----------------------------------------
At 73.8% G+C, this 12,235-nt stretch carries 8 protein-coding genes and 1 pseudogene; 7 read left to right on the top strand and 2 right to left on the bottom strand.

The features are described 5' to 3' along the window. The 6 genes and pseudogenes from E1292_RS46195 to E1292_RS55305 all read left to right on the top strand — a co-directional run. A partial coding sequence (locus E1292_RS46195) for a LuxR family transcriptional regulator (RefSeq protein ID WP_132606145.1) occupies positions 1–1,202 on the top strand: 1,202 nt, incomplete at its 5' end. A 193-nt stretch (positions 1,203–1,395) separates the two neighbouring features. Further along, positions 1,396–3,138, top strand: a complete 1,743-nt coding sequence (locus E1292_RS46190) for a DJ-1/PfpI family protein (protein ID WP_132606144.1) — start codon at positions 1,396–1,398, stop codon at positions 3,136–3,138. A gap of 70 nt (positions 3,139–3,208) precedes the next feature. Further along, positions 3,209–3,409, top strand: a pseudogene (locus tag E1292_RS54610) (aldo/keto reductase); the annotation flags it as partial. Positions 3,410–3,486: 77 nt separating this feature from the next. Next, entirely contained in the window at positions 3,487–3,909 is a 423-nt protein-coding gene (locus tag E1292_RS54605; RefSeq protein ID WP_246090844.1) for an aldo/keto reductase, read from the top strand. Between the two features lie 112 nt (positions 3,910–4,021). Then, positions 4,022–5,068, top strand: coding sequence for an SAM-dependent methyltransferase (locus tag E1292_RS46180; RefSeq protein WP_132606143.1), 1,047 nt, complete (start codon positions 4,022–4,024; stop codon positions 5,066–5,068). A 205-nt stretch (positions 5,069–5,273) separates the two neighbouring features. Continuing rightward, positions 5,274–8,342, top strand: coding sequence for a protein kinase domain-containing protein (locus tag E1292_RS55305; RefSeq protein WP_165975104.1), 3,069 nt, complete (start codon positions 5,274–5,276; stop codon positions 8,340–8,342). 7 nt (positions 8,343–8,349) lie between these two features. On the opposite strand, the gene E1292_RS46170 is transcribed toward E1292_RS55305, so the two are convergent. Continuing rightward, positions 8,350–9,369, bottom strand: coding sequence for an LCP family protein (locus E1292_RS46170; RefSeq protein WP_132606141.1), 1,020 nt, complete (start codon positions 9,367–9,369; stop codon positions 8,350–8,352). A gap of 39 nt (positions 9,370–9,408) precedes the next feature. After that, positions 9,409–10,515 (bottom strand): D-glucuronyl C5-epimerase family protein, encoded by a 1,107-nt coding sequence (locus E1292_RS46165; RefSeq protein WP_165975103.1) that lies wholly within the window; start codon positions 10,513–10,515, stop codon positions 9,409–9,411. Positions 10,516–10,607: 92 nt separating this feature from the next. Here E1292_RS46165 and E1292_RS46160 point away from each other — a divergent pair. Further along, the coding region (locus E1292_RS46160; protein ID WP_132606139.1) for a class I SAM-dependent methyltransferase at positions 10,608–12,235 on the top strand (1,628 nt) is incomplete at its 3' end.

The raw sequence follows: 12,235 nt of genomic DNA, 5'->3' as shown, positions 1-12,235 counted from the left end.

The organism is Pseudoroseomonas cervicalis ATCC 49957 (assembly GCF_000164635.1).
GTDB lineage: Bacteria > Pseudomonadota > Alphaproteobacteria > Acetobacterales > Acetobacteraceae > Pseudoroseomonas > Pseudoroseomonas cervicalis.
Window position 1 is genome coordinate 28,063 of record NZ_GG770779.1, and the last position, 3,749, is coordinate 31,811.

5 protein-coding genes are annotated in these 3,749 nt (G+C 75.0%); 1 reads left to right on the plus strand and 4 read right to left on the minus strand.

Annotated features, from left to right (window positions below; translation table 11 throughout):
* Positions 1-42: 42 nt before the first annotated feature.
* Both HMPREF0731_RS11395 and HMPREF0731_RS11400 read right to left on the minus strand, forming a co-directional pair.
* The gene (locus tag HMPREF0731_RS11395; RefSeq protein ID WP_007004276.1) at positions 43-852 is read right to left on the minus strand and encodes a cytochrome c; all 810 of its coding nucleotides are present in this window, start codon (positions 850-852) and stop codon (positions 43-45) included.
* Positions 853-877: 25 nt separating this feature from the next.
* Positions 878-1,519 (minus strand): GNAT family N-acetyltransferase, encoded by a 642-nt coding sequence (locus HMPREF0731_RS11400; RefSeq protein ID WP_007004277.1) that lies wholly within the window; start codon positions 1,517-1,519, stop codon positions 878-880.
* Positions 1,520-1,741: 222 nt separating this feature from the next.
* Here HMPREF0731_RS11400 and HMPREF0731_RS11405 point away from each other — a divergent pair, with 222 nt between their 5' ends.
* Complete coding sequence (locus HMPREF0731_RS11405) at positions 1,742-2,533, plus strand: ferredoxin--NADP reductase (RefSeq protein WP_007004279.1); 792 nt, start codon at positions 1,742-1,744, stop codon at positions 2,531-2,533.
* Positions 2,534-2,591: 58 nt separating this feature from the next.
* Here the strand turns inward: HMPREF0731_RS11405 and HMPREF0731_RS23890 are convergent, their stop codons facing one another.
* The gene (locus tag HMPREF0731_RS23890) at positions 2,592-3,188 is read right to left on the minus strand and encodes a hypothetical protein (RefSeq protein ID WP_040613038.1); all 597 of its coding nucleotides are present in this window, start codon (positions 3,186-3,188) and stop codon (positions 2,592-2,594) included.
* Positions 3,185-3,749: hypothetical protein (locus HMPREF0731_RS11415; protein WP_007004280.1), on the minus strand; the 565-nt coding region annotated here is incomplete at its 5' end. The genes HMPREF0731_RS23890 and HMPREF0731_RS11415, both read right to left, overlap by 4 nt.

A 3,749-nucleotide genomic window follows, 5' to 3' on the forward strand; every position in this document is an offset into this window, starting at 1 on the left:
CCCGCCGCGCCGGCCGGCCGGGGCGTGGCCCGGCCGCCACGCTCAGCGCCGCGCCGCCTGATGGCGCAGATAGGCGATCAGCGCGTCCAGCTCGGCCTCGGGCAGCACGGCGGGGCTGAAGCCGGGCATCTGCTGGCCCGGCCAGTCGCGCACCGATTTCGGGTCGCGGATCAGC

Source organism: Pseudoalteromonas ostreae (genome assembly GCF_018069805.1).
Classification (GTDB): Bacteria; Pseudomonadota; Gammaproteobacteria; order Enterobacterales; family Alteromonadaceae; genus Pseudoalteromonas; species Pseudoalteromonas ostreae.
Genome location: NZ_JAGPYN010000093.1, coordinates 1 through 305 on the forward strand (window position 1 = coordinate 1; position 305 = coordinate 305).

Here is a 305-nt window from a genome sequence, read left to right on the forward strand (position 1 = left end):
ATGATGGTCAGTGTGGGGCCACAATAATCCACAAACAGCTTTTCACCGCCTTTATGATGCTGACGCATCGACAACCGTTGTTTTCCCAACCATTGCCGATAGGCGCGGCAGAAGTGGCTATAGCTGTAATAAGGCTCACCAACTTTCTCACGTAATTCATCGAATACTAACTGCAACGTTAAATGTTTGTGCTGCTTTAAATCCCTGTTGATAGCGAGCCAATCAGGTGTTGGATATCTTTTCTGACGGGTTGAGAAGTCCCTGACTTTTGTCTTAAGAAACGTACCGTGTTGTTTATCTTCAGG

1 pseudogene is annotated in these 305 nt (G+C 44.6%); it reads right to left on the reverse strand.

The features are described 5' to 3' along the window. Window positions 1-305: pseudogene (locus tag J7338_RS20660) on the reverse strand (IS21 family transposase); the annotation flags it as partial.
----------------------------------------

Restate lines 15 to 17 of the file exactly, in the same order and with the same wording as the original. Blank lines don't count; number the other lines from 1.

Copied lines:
* Here HMPREF0731_RS11400 and HMPREF0731_RS11405 point away from each other — a divergent pair, with 222 nt between their 5' ends.
* Complete coding sequence (locus HMPREF0731_RS11405) at positions 1,742-2,533, plus strand: ferredoxin--NADP reductase (RefSeq protein WP_007004279.1); 792 nt, start codon at positions 1,742-1,744, stop codon at positions 2,531-2,533.
* Positions 2,534-2,591: 58 nt separating this feature from the next.